Former Vietnam POW reflects on Hanoi Hilton
Reveals secret survival strategy
- Duration 4:27
- Date Feb 28, 2013
Reveals secret survival strategy
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They called it than the Hanoi Hilton sarcastically of course -- miserable prison.
In north Vietnam where American soldiers were held captive during the Vietnam War.
It was a place of torture and solitary confinement in many cases a tiny window like this was a prisoners only window to the world.
But even on the darkest days are American soldiers still found a way to keep the faith.
They communicated with each other using a top secret code they could be tapped on the walls this year words phrases and even poetry.
Retired air force major general John -- spent six and half years locked up.
In that prison he didn't see his daughter grow up until -- seven house but his commitment to his country never changed.
Now he's the author of taps on the walls homes.
From Hanoi Hilton and he's my guest this morning that distinction -- hard push through refute I gave a brief historical perspective.
Of this amazing time period in your life.
It was long ago and far away but those -- future reference and pros are mentally.
Composure and kept memorized over those many years kept -- through walls or later retrieval -- per bushel my wife would have legacy.
Because -- -- up there I was sure part of look.
Fortunate -- that came out in February 40 years ago and I guess it was about time to have published -- and so.
And conflict -- no personal my wife and I just flooded with encouragement or to do it and and I'm pleased that we do.
You say that there is a downside to Dallas.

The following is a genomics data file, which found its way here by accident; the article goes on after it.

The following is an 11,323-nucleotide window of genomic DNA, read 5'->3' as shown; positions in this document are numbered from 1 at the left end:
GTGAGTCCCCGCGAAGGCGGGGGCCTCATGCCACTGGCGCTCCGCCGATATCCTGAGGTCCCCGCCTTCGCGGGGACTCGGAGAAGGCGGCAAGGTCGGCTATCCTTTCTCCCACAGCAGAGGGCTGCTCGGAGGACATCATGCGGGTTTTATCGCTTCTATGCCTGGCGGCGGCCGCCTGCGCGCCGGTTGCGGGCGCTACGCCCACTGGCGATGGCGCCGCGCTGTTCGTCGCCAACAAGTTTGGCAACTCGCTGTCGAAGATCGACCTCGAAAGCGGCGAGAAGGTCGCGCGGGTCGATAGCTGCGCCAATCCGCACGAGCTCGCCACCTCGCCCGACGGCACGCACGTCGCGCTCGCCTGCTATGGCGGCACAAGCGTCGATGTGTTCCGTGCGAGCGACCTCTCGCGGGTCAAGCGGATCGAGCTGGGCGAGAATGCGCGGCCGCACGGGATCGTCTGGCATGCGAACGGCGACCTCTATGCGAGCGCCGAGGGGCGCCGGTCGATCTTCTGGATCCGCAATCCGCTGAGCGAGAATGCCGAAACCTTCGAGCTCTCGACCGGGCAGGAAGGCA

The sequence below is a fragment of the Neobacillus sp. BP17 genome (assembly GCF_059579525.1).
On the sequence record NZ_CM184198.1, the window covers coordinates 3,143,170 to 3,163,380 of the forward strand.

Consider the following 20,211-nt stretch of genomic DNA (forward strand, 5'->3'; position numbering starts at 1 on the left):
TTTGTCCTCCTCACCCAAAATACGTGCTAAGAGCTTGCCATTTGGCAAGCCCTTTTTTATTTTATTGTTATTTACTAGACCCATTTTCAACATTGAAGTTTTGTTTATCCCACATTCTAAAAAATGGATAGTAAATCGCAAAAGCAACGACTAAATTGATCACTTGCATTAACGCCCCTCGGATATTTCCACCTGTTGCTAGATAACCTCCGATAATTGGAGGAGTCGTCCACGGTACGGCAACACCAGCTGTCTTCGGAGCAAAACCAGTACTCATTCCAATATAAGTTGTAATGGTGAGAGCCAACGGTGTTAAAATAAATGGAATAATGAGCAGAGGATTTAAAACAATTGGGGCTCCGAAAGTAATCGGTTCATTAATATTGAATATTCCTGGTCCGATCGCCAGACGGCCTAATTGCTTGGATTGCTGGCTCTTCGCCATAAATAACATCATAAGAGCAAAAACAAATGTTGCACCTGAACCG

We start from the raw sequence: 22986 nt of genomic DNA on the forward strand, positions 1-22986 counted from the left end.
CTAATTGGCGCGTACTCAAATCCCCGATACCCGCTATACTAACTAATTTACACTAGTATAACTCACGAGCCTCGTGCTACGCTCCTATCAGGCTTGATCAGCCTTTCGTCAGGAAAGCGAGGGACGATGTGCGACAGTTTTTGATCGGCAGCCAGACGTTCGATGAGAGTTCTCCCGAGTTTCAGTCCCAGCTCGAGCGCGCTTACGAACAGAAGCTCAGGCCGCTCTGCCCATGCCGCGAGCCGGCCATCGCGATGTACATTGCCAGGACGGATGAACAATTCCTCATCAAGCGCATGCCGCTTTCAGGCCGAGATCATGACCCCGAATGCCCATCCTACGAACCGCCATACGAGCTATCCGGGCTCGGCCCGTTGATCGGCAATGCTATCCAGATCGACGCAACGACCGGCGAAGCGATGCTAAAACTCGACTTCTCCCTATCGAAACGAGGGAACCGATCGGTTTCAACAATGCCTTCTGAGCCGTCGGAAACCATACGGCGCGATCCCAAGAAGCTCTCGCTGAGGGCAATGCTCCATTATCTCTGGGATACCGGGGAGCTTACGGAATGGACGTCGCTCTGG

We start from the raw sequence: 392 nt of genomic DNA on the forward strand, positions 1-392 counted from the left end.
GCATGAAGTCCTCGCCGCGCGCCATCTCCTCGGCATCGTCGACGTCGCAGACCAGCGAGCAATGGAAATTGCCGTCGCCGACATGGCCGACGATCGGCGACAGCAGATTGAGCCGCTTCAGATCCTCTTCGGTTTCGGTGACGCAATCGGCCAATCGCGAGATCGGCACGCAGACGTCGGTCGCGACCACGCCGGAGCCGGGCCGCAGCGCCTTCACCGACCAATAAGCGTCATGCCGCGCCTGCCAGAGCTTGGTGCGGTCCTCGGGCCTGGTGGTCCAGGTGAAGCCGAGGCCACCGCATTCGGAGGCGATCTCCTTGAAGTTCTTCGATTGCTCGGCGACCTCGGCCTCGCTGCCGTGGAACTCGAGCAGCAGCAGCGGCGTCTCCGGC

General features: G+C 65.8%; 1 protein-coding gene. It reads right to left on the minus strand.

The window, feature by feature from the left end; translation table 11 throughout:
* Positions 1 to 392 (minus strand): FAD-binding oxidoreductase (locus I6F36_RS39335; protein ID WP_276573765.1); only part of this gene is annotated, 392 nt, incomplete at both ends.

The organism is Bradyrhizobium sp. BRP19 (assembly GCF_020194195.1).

To revisiting a terrible time in your life well if you don't go back without some caution and I'm a big guy and believing that you move forward in life so.
Stories from back then in fact.
Are relevant today -- the themes so of those particular.
Pros and vote for people were meant after McCann left make you -- -- make you think and -- some.
Introspection that's a little painful but most of -- so looking forward so give our viewers a sense of the kind of poetry in the messages that you weren't -- -- inconspicuous way you hoped to unless you've got a -- -- other prisoners a lot of frequent your messages well we've personal and at a chain of command we needed to.
Let people know we were alive past the names back and forth.
And then you had to keep your mind active you had to make time and allies you have to run.
A race that had an on certain.
And and Mike is one of the tools like huge because I have little liberal arts background.
That exposure to these things was to -- was to create person to do it.
Up front Elizabethan son of some.
And all the things rhyme schemes salute something easy to pick -- like looking at -- picture so you don't have to.
Read something and I think I've ordered the safety and also an authoritative feel like a dummy on some of that stuff and my stuff is -- -- For the hard workers a couple levels.
Down but it's meant to be uplifting judgment to be.
Personal introspection so here's the amazing thing after six and a half years now when you are released you -- court.
This poetry head right out right away and and you know at a tape recorder -- it's all you heard that story that's in the Bucher wanna wanna would be next on the bath -- to go to.
Reels from playing this -- -- -- one of those from the guy gave me this shoe box look and thing.
And it was a cassette recorder and ownership and -- radio and you know and social future -- took over after.
Pictures and they -- But it was so Smart of you to do that because then it was part.
Of your legacy and your history and had it and -- taps on the Walsh.
I'm very indebted to the Pritzker military library for.
We're back in the hand if you will on this from the do -- great -- telling the story of the solutions -- from Chicago.
But it's a piece of my soul -- -- -- on the walls would be something of people would -- gently.
Piece of your -- so aptly.
What I know the fortieth anniversary is coming up and you you plan to have a reunion -- you don't often do there -- others were reunions and but I think all of us are so busy with our own lives you're young most of the guys keep marching keep going forward and what we're gonna recruit mix and what president making welcome home party an actual library and bail out in California and my wife went over going out to -- General John Borland of people should check out this book and get a little bit of a glimpse into what you went through and how you survive those six and half years it's called taps on the walls homes.
The Hanoi Hilton thanks much much for much.